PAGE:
Improvements in integrated satellite reconnaissance tropical cyclone fix accuracy
Roger T. Edson, NOAA/NWS, Tiyan, Guam; and T. P. Hendricks, J. A. Gibbs, and M. A. Lander
This paper presents several case studies and some seasonal averages showing how a new integrated satellite reconnaissance tropical cyclone (TC) positioning technique using both satellite-based microwave data and the more conventional infrared and visual satellite imagery greatly improves overall TC fix accuracy. Many cases were taken from a lateral study in this conference where fix positions from several forecast agencies were compared and found to have large differences in both positioning and intensity estimates. These cases typically occurred during two stages of development in the TC's life cycle. The first set of cases often occurred in the TC early stage of development when thick, less organized cloud cover obscured the surface features used in the visual and infrared techniques and when continuity in either movement or structure (in the case of shear) had yet to be determined. The second set typically occurred during the final extratropical transition stage when the upper-level cloud features often separated from the still obscured low-level center. This technique uses some of the methods that were presented in earlier presentations using a combination of polar-orbiting scatterometer wind, ambiguity, and radar cross-section data, microwave 85 and 37 GHz imagery and the more frequent geostationary infrared and visual imagery. One important topic that is addressed is how to integrate the more frequent geostationary imagery and the requirement to meet a ‘fix' time with that of using a less frequent but typically more accurate polar orbiting image.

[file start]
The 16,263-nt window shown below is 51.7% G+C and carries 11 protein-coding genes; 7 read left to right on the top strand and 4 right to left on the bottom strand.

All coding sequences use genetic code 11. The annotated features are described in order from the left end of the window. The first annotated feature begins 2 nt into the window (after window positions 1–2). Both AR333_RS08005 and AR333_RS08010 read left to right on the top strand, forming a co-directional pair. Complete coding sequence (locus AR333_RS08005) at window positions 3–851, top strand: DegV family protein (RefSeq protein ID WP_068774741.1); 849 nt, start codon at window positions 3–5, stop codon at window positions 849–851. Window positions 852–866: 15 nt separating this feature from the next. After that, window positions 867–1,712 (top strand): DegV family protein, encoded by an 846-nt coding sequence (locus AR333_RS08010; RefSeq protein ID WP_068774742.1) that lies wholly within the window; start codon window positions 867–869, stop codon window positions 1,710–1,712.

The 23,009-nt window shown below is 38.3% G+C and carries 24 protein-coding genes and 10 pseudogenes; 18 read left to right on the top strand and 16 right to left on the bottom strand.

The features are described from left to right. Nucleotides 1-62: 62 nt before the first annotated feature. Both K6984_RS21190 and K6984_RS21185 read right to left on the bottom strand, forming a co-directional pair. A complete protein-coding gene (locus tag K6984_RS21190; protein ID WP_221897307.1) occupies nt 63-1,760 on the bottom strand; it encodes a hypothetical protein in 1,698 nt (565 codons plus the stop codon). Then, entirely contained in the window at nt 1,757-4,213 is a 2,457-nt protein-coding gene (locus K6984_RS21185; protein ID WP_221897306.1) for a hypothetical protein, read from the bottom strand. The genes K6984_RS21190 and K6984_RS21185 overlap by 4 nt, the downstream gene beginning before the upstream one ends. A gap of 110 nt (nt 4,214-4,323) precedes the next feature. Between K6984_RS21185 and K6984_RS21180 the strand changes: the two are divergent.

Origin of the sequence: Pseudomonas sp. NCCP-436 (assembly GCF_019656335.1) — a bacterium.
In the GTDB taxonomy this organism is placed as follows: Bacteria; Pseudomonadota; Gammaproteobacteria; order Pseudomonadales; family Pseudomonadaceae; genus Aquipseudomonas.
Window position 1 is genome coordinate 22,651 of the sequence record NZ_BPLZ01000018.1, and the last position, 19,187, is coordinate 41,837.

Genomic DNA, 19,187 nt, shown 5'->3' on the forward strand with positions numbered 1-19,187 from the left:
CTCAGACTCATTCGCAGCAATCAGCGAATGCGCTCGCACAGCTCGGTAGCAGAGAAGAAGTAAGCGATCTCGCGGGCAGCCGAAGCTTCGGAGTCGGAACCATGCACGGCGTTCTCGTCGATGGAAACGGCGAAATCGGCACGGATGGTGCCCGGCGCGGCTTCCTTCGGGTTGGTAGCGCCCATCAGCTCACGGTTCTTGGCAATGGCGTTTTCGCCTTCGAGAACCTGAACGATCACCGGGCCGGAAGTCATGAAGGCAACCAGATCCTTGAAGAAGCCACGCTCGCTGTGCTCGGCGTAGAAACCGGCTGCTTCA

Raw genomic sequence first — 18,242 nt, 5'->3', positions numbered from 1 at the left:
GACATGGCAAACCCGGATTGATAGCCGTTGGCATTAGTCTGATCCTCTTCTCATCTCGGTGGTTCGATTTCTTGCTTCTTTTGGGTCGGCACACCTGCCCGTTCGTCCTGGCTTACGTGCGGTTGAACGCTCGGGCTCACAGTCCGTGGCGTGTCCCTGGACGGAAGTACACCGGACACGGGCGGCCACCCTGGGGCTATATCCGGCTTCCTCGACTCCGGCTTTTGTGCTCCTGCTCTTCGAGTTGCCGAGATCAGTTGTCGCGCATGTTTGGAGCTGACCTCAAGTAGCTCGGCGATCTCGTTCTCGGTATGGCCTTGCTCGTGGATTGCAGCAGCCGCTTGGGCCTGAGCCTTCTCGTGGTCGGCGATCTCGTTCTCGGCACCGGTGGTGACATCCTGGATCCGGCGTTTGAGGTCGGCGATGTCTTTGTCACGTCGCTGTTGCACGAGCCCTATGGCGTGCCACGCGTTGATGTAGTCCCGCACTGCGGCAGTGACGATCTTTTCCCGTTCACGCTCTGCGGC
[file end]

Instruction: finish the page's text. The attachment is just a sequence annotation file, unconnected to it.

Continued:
Poster Session 5, Tropical Cyclone Modeling and Prediction
Tuesday, 25 April 2006, 1:30 PM-5:00 PM, Monterey Grand Ballroom
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